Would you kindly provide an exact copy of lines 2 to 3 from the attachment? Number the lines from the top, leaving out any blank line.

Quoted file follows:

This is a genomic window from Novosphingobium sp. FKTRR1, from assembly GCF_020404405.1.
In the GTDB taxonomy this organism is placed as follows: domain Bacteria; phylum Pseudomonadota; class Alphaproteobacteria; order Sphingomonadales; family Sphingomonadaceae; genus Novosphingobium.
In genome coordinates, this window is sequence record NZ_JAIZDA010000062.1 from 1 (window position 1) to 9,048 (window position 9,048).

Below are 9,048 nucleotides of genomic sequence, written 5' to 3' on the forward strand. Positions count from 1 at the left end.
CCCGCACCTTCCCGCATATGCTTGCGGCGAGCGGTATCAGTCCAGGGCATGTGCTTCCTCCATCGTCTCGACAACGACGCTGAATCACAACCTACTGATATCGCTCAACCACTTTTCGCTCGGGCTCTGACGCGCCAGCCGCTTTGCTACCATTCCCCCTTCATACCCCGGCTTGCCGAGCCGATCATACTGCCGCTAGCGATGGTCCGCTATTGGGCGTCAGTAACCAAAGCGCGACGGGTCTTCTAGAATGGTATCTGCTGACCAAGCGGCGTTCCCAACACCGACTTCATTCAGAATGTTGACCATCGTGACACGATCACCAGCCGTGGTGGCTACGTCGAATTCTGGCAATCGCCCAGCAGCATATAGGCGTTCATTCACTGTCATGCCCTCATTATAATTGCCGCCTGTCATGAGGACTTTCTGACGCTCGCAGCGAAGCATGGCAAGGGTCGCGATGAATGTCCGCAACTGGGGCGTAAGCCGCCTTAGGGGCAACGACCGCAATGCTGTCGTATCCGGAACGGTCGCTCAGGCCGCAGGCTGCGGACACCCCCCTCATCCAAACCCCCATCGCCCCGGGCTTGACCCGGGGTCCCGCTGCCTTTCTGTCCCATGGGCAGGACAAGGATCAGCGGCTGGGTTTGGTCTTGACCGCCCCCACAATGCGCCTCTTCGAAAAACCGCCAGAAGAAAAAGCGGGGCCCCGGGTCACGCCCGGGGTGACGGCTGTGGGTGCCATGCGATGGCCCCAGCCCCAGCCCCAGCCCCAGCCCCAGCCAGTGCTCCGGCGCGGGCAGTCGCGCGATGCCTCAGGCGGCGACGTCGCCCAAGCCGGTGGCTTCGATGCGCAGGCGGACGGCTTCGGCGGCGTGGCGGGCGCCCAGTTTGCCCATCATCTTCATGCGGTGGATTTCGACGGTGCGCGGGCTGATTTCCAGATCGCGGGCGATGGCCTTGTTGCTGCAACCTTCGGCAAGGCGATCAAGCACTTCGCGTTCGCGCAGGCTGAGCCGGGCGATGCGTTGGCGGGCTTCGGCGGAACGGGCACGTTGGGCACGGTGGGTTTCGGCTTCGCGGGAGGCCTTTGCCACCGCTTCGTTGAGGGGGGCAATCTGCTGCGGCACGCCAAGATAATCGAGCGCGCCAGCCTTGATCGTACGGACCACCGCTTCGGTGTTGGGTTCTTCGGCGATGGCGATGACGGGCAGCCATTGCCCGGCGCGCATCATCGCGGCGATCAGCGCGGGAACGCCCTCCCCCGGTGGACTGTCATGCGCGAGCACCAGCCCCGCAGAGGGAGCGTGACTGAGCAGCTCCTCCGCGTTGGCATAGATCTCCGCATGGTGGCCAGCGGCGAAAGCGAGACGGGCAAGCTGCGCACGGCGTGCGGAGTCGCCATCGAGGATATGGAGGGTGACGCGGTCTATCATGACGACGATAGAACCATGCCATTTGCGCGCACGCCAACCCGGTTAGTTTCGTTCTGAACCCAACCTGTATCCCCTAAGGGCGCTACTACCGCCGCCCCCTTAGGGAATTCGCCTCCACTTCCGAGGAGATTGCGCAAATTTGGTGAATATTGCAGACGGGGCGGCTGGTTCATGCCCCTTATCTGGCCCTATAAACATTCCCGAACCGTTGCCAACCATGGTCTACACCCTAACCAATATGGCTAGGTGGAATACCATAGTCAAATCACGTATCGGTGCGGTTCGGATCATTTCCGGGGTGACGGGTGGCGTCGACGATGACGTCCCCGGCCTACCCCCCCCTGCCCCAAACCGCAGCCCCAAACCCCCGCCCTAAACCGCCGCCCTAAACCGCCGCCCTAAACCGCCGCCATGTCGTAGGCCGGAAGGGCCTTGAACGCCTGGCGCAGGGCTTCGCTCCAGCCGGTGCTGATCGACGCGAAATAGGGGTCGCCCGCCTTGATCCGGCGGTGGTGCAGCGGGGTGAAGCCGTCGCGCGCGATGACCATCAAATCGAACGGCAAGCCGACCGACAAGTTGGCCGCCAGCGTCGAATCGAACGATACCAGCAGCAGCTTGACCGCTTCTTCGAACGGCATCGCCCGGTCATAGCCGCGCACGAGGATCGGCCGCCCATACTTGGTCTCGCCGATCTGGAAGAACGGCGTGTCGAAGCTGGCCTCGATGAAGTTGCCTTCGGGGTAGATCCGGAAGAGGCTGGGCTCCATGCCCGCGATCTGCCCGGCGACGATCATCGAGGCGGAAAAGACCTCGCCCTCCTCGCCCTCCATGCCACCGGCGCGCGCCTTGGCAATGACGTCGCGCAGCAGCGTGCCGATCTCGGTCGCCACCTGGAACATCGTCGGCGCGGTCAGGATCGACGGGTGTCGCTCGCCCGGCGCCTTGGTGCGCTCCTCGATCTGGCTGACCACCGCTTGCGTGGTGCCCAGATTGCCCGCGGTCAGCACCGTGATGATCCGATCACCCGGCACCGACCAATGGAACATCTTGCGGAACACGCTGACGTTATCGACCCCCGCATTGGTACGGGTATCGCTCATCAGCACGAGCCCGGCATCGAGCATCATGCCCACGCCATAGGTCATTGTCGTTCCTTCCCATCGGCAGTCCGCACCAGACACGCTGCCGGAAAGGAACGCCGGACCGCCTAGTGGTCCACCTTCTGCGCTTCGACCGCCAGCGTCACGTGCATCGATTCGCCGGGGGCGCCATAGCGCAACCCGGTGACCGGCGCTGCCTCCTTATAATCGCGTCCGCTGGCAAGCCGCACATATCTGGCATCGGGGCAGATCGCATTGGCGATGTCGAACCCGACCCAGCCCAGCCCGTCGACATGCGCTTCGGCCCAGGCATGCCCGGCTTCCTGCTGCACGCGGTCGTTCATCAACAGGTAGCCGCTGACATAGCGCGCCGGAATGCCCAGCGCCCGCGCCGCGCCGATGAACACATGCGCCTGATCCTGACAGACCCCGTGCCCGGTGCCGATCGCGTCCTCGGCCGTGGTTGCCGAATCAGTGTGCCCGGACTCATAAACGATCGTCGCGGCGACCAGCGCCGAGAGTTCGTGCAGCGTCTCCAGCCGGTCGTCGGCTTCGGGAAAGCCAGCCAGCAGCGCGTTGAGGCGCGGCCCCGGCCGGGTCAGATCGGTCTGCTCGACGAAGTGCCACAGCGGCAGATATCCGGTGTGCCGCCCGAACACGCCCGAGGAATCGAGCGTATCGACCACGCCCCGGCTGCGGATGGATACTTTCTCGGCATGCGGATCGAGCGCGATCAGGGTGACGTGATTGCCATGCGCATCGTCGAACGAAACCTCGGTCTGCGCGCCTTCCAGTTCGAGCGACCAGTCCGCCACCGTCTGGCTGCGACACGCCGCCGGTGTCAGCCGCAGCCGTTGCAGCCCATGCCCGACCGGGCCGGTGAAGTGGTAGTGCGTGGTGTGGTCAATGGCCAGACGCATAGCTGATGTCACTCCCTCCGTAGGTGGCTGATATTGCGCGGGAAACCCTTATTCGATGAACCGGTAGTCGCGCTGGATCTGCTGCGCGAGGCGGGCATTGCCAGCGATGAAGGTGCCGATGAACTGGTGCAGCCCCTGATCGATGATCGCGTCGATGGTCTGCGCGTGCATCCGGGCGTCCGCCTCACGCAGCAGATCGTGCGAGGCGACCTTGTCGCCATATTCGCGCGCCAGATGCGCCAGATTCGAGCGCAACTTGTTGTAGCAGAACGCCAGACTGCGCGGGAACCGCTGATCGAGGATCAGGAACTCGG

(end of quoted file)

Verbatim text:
In the GTDB taxonomy this organism is placed as follows: domain Bacteria; phylum Pseudomonadota; class Alphaproteobacteria; order Sphingomonadales; family Sphingomonadaceae; genus Novosphingobium.
In genome coordinates, this window is sequence record NZ_JAIZDA010000062.1 from 1 (window position 1) to 9,048 (window position 9,048).